Aged care nurses suffer almost 5 times more pay disparity than other women workers in Australia

Thursday 18th March, 2010

The aged care workforce - comprised of 98% women workers - is one of the most unfairly remunerated in Australia.

The Australian Nursing Federation federal secretary, Ged Kearney, said nurses, assistants in nursing (AINs) and personal care workers (PCWs), who care for vulnerable elderly residents in nursing homes suffer pay discrimination because it is a largely female dominated industry.

Ms Kearney said research released this week from The National Centre for Social and Economic Modeling, which showed women workers were paid 17 per cent less than men, was very disturbing.

“It’s a very disturbing figure but unfortunately not surprising,” she said.

“Pay inequity is alive and well in Australia and no one understands this more than an aged care nurse who, in fact, experience a double barrel loss.”

“Not only are aged care nurses paid less than men who have similar qualifications and do comparable work, they are also paid less than other nurses in the public hospital system.”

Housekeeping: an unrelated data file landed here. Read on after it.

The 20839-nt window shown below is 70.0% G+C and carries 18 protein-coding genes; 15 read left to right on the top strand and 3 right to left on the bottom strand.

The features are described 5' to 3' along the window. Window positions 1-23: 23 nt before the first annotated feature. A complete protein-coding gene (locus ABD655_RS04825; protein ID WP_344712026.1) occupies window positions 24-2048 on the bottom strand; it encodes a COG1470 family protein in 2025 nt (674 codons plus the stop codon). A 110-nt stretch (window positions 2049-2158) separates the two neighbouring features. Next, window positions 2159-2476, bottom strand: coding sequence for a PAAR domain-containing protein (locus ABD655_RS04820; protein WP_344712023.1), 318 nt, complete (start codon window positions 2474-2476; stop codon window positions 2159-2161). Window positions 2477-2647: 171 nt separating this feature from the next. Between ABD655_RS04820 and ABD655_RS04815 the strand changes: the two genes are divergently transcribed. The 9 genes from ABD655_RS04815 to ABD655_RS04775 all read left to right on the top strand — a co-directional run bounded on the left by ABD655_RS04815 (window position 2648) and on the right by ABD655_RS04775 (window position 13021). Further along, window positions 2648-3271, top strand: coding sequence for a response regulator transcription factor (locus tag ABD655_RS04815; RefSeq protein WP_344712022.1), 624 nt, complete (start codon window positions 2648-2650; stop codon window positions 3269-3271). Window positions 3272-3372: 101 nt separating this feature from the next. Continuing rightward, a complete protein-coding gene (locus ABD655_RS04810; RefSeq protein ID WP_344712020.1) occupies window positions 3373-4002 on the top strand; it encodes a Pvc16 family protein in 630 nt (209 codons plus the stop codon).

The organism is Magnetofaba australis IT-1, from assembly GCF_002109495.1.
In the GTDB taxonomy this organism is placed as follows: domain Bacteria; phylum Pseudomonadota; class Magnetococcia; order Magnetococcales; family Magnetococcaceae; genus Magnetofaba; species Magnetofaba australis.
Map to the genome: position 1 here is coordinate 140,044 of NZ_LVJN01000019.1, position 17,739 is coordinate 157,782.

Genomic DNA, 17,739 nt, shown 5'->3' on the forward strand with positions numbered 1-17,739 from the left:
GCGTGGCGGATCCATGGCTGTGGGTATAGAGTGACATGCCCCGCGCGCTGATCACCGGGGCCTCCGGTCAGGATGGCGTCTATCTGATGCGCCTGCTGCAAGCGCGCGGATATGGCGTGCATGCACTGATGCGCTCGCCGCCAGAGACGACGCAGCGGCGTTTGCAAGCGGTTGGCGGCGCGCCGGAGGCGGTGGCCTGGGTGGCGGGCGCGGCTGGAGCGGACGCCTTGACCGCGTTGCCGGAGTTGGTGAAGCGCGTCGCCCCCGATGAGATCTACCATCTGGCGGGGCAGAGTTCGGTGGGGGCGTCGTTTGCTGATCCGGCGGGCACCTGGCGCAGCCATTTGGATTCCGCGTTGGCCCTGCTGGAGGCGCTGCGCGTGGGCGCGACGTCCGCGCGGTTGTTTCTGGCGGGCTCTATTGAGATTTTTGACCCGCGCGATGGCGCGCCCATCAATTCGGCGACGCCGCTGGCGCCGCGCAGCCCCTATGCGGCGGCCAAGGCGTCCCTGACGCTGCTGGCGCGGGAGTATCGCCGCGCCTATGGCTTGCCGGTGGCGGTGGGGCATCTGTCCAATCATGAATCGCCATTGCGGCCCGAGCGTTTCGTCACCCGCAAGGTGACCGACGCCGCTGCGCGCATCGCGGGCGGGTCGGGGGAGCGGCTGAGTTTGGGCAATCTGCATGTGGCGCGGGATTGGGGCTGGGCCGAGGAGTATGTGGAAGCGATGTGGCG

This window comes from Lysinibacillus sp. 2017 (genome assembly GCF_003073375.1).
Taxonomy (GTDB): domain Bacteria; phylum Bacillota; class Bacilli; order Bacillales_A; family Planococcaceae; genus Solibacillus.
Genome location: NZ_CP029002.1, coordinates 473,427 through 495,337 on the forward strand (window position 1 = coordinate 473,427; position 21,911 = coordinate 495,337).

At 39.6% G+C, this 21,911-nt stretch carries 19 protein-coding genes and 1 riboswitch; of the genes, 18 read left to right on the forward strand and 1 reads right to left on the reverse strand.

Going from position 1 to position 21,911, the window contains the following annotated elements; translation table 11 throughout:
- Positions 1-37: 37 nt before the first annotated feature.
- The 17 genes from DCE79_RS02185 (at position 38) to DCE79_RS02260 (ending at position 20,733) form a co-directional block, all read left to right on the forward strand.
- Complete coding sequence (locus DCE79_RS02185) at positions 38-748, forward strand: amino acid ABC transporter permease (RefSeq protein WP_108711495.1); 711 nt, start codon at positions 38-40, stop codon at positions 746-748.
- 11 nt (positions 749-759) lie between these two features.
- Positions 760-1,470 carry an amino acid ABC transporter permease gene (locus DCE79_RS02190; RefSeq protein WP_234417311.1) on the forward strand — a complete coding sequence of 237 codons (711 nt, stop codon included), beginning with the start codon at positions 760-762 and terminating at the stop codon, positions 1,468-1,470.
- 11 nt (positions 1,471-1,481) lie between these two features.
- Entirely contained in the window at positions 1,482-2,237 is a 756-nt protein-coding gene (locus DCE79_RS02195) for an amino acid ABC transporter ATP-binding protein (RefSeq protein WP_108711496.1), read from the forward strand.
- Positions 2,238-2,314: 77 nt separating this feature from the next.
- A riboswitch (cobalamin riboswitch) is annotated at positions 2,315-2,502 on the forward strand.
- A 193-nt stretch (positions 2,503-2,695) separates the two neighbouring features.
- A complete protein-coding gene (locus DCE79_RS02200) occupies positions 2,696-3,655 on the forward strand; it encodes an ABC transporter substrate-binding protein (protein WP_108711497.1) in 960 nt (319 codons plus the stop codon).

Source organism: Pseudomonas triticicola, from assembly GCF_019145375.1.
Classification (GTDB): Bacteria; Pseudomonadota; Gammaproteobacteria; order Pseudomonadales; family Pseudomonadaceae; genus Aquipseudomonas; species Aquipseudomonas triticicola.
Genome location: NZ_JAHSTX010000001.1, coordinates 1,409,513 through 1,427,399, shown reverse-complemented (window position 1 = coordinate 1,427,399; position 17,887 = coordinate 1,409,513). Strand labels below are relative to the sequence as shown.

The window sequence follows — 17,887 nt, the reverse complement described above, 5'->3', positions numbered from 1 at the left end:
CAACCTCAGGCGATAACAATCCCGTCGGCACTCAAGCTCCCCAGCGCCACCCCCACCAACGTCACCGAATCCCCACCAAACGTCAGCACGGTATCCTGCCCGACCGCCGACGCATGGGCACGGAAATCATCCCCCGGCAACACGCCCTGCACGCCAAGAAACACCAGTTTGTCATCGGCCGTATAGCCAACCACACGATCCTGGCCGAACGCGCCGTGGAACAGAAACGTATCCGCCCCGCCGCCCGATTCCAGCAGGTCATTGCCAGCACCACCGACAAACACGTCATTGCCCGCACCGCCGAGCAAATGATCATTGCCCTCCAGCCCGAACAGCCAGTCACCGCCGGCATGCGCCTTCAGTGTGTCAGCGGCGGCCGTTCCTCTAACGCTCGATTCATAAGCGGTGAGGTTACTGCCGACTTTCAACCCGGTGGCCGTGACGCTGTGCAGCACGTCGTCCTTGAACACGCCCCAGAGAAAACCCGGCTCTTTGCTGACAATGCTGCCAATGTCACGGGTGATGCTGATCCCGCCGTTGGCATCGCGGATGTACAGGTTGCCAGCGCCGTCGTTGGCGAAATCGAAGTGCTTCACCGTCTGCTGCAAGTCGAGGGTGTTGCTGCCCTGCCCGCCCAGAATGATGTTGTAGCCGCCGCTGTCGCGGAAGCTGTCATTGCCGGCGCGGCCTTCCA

“This research shows the average woman worker earns $3394 a year less than a male employee. But aged care nurses earn about $15,000 less than other nurses – almost 5 times more than pay disparity of women workers generally.”

Ms Kearney said the pay disadvantage suffered by women who work in caring roles, such as nurses, AINs and PCWs in the aged care industry, is outdated and must be addressed by the federal government and the community as a matter of urgency.

“Severe pay inequity is not only hurting aged care nurses, whose wages are on average $300 per week less than public sector nurses, it is also damaging to the aged care sector because the industry will not be able to attract these highly educated and dedicated workers. Nurses and care workers in aged care are saying that enough is enough.”